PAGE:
Minutes of the Monetary Policy Meeting held on 13 February 2018

At the Monetary Policy Meeting on 13 February 2018, the Executive Board of the Riksbank decided to hold the repo rate unchanged at –0.50 per cent. The forecast for the repo rate is unchanged since December and indicates that slow repo rate rises are set to be initiated during the second half of this year. Reinvestments of redemptions and coupon payments in the government bond portfolio will continue until further notice.

A majority of the Executive Board supported the picture of the economic outlook and inflation prospects described in the draft Monetary Policy Report. Economic activity abroad continues to strengthen and in Sweden, growth is high, the labour market is strong and inflation is close to the target of 2 per cent.

But the inflation forecast has been revised down slightly for the year ahead as a result of weaker-than-expected inflationary pressures and wages developments. It was noted that a necessary condition for inflation to stabilise close to 2 per cent is that monetary policy remains expansionary.

Several members expressed concern over the development of inflation in the period ahead and emphasised that downside risks need particularly close attention when determining the appropriate timing and speed at which to initiate rate rises. The importance of monetary policy proceeding cautiously was emphasised in light of the length of time it has taken to bring inflation and inflation expectations back to 2 per cent. It was noted that the relationship between monetary policy in Sweden and abroad plays a central role as it influences the development of the exchange rate and hence the economic outlook and inflation prospects in Sweden. Developments in the housing market also continue to be important to follow.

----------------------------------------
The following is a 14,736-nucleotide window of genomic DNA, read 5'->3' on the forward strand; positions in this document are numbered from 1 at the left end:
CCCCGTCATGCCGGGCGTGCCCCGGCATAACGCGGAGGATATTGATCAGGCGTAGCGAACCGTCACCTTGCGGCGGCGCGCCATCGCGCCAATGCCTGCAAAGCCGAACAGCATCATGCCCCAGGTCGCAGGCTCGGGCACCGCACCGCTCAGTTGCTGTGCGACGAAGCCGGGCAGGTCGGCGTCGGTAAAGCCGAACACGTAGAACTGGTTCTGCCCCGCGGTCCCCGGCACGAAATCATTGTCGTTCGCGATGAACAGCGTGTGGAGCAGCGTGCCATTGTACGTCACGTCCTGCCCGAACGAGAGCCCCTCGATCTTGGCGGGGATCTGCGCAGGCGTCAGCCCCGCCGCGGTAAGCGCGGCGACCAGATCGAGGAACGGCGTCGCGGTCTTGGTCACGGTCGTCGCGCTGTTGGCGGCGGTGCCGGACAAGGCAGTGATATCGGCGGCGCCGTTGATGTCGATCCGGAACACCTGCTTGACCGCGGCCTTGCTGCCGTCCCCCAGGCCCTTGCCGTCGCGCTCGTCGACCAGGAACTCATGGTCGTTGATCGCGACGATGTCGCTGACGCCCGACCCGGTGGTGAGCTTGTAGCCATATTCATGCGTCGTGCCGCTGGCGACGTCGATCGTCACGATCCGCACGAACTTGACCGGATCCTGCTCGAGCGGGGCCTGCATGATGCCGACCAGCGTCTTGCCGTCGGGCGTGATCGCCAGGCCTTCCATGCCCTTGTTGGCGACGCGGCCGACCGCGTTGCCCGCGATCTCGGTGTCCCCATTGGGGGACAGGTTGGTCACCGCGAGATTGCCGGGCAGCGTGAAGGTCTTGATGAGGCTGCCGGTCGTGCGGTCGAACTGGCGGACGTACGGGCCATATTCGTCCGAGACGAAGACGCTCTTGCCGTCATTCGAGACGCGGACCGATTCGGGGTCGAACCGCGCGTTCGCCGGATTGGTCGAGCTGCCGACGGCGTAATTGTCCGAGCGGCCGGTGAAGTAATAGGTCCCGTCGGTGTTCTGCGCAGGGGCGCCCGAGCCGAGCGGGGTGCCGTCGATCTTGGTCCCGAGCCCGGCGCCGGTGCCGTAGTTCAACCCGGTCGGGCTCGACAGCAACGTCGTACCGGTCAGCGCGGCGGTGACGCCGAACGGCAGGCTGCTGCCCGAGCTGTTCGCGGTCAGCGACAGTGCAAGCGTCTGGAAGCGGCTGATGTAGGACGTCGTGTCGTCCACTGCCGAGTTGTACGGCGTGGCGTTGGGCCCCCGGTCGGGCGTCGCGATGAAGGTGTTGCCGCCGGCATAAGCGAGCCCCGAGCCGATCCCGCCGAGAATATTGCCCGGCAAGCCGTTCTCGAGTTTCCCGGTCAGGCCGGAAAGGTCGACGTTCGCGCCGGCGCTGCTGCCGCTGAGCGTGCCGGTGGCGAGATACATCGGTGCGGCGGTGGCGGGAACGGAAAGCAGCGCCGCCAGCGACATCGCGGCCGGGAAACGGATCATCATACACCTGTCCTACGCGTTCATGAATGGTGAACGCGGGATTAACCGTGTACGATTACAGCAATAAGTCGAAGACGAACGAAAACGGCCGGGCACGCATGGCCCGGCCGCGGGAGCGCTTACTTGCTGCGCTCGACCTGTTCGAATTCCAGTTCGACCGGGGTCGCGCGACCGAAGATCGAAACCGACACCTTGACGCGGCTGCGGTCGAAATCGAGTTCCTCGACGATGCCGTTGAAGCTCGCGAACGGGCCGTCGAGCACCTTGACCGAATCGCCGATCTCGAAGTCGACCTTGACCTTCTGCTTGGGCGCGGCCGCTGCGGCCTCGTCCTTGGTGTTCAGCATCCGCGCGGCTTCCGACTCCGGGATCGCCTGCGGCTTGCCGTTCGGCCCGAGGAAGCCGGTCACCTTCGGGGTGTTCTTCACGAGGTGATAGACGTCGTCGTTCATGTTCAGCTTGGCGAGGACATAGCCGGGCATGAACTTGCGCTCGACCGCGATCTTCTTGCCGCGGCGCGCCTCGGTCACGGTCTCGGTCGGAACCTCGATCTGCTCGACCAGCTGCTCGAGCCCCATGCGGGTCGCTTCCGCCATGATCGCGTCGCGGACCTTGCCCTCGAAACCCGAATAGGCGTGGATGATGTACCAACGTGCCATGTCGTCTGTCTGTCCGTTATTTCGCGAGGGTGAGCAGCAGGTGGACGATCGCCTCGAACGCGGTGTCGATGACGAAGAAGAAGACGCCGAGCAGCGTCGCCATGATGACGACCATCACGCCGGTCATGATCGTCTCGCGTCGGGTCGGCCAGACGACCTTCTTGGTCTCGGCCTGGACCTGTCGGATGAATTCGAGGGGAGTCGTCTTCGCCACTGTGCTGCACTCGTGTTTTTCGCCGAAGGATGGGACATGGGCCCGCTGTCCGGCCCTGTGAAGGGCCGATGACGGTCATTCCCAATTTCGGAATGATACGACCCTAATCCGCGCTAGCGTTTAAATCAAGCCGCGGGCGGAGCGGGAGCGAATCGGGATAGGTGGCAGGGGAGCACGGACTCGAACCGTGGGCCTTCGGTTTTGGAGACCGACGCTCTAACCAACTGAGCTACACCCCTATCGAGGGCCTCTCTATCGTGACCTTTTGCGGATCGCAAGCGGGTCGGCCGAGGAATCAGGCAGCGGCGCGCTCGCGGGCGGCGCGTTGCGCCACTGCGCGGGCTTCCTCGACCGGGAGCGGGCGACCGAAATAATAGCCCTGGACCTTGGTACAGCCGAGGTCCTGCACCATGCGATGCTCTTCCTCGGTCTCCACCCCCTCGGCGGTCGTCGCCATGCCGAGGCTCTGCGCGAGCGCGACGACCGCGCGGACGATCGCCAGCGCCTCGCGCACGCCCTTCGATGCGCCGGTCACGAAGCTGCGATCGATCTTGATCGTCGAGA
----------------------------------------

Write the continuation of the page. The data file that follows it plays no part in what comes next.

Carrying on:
Several members also pointed out the importance of inflation expectations continuing to be in line with the inflation target. Confidence in the inflation target has strengthened, but there is a risk that it has still not been completely restored after the earlier long period of low inflation. If inflation expectations were once again to fall, it would make it more difficult for the Riksbank to stabilise inflation going forward.

One member entered a reservation against the decision to hold the repo rate unchanged and against the repo-rate path in the Monetary Policy Report. He advocated an increase in the repo rate to –0.25 per cent, referring to the strong economic development in Sweden and internationally and that inflation and inflation expectations have been close to 2 per cent for some time.

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The Riksbank is Sweden's central bank and an authority under the Riksdag, the Swedish parliament. The Riksbank is responsible for monetary policy with the objective to maintain price stability. The bank has also been given the task to promote a safe and efficient payment system.